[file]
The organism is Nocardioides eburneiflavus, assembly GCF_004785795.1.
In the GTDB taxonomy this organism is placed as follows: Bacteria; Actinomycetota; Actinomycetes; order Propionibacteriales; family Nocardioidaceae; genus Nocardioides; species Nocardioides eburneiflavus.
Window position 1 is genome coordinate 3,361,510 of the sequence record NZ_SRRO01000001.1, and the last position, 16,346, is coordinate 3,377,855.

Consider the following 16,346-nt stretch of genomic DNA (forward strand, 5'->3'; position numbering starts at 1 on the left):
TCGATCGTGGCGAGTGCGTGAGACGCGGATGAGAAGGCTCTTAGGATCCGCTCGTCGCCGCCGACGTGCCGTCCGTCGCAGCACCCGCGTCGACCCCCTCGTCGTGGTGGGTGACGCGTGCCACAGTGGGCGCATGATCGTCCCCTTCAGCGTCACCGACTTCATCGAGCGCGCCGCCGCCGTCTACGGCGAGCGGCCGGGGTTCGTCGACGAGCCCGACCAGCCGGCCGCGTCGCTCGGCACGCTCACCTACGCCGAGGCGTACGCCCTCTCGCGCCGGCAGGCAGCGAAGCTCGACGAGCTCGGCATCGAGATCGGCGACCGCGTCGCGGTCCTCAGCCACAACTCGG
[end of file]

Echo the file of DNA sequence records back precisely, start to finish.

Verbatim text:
The organism is Nocardioides eburneiflavus, assembly GCF_004785795.1.
In the GTDB taxonomy this organism is placed as follows: Bacteria; Actinomycetota; Actinomycetes; order Propionibacteriales; family Nocardioidaceae; genus Nocardioides; species Nocardioides eburneiflavus.
Window position 1 is genome coordinate 3,361,510 of the sequence record NZ_SRRO01000001.1, and the last position, 16,346, is coordinate 3,377,855.

Consider the following 16,346-nt stretch of genomic DNA (forward strand, 5'->3'; position numbering starts at 1 on the left):
TCGATCGTGGCGAGTGCGTGAGACGCGGATGAGAAGGCTCTTAGGATCCGCTCGTCGCCGCCGACGTGCCGTCCGTCGCAGCACCCGCGTCGACCCCCTCGTCGTGGTGGGTGACGCGTGCCACAGTGGGCGCATGATCGTCCCCTTCAGCGTCACCGACTTCATCGAGCGCGCCGCCGCCGTCTACGGCGAGCGGCCGGGGTTCGTCGACGAGCCCGACCAGCCGGCCGCGTCGCTCGGCACGCTCACCTACGCCGAGGCGTACGCCCTCTCGCGCCGGCAGGCAGCGAAGCTCGACGAGCTCGGCATCGAGATCGGCGACCGCGTCGCGGTCCTCAGCCACAACTCGG